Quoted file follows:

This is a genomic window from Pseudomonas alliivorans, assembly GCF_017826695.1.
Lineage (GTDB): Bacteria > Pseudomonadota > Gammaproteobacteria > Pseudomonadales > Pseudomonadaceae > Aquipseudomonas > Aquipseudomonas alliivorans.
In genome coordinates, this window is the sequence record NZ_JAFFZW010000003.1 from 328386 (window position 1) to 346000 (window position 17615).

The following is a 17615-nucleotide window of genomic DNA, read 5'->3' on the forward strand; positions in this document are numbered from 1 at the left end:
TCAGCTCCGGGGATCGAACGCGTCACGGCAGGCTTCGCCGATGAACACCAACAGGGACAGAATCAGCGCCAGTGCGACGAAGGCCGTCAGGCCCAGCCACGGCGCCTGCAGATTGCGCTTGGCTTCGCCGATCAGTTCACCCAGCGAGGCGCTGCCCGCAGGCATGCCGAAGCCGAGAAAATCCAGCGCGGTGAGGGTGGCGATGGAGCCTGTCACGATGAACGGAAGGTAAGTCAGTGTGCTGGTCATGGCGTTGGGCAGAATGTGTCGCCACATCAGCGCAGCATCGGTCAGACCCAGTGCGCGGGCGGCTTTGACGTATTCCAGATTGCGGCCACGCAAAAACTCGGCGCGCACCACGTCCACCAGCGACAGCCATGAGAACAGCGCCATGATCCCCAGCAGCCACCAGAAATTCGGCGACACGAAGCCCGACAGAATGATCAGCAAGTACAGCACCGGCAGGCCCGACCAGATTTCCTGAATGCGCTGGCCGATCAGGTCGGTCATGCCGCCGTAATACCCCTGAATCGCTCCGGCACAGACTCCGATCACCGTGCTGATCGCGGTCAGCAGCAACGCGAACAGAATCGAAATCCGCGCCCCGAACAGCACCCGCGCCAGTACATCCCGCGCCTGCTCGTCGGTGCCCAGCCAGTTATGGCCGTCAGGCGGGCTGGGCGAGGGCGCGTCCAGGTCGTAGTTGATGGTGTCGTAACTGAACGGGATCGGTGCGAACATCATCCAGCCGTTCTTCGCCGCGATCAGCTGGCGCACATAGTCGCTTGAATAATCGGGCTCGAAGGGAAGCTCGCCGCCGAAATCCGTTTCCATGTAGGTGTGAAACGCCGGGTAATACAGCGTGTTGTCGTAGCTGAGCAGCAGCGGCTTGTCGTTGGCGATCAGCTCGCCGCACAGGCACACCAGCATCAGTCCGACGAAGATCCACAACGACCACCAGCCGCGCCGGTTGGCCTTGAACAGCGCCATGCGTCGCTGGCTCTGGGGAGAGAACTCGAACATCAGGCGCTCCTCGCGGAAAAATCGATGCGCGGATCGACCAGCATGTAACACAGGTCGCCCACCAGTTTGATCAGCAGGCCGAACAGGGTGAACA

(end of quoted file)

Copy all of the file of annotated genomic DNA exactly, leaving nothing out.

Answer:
This is a genomic window from Pseudomonas alliivorans, assembly GCF_017826695.1.
Lineage (GTDB): Bacteria > Pseudomonadota > Gammaproteobacteria > Pseudomonadales > Pseudomonadaceae > Aquipseudomonas > Aquipseudomonas alliivorans.
In genome coordinates, this window is the sequence record NZ_JAFFZW010000003.1 from 328386 (window position 1) to 346000 (window position 17615).

The following is a 17615-nucleotide window of genomic DNA, read 5'->3' on the forward strand; positions in this document are numbered from 1 at the left end:
TCAGCTCCGGGGATCGAACGCGTCACGGCAGGCTTCGCCGATGAACACCAACAGGGACAGAATCAGCGCCAGTGCGACGAAGGCCGTCAGGCCCAGCCACGGCGCCTGCAGATTGCGCTTGGCTTCGCCGATCAGTTCACCCAGCGAGGCGCTGCCCGCAGGCATGCCGAAGCCGAGAAAATCCAGCGCGGTGAGGGTGGCGATGGAGCCTGTCACGATGAACGGAAGGTAAGTCAGTGTGCTGGTCATGGCGTTGGGCAGAATGTGTCGCCACATCAGCGCAGCATCGGTCAGACCCAGTGCGCGGGCGGCTTTGACGTATTCCAGATTGCGGCCACGCAAAAACTCGGCGCGCACCACGTCCACCAGCGACAGCCATGAGAACAGCGCCATGATCCCCAGCAGCCACCAGAAATTCGGCGACACGAAGCCCGACAGAATGATCAGCAAGTACAGCACCGGCAGGCCCGACCAGATTTCCTGAATGCGCTGGCCGATCAGGTCGGTCATGCCGCCGTAATACCCCTGAATCGCTCCGGCACAGACTCCGATCACCGTGCTGATCGCGGTCAGCAGCAACGCGAACAGAATCGAAATCCGCGCCCCGAACAGCACCCGCGCCAGTACATCCCGCGCCTGCTCGTCGGTGCCCAGCCAGTTATGGCCGTCAGGCGGGCTGGGCGAGGGCGCGTCCAGGTCGTAGTTGATGGTGTCGTAACTGAACGGGATCGGTGCGAACATCATCCAGCCGTTCTTCGCCGCGATCAGCTGGCGCACATAGTCGCTTGAATAATCGGGCTCGAAGGGAAGCTCGCCGCCGAAATCCGTTTCCATGTAGGTGTGAAACGCCGGGTAATACAGCGTGTTGTCGTAGCTGAGCAGCAGCGGCTTGTCGTTGGCGATCAGCTCGCCGCACAGGCACACCAGCATCAGTCCGACGAAGATCCACAACGACCACCAGCCGCGCCGGTTGGCCTTGAACAGCGCCATGCGTCGCTGGCTCTGGGGAGAGAACTCGAACATCAGGCGCTCCTCGCGGAAAAATCGATGCGCGGATCGACCAGCATGTAACACAGGTCGCCCACCAGTTTGATCAGCAGGCCGAACAGGGTGAACA